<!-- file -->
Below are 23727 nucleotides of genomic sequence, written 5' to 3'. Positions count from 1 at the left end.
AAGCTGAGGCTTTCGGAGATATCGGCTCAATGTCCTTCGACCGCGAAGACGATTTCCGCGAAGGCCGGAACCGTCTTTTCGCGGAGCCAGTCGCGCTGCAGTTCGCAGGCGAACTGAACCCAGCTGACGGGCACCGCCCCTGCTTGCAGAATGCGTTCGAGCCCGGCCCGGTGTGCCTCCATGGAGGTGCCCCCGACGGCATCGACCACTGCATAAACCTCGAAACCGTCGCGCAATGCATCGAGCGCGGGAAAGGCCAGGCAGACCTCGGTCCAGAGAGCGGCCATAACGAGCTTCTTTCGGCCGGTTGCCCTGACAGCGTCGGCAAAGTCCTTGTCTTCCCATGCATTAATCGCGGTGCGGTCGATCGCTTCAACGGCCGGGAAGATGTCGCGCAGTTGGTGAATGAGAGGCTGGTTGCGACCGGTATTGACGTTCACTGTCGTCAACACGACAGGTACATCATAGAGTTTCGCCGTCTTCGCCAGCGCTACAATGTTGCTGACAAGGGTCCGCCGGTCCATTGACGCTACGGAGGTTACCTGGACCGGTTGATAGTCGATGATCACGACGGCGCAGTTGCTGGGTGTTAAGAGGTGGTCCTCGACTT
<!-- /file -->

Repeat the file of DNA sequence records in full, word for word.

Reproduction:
Below are 23727 nucleotides of genomic sequence, written 5' to 3'. Positions count from 1 at the left end.
AAGCTGAGGCTTTCGGAGATATCGGCTCAATGTCCTTCGACCGCGAAGACGATTTCCGCGAAGGCCGGAACCGTCTTTTCGCGGAGCCAGTCGCGCTGCAGTTCGCAGGCGAACTGAACCCAGCTGACGGGCACCGCCCCTGCTTGCAGAATGCGTTCGAGCCCGGCCCGGTGTGCCTCCATGGAGGTGCCCCCGACGGCATCGACCACTGCATAAACCTCGAAACCGTCGCGCAATGCATCGAGCGCGGGAAAGGCCAGGCAGACCTCGGTCCAGAGAGCGGCCATAACGAGCTTCTTTCGGCCGGTTGCCCTGACAGCGTCGGCAAAGTCCTTGTCTTCCCATGCATTAATCGCGGTGCGGTCGATCGCTTCAACGGCCGGGAAGATGTCGCGCAGTTGGTGAATGAGAGGCTGGTTGCGACCGGTATTGACGTTCACTGTCGTCAACACGACAGGTACATCATAGAGTTTCGCCGTCTTCGCCAGCGCTACAATGTTGCTGACAAGGGTCCGCCGGTCCATTGACGCTACGGAGGTTACCTGGACCGGTTGATAGTCGATGATCACGACGGCGCAGTTGCTGGGTGTTAAGAGGTGGTCCTCGACTT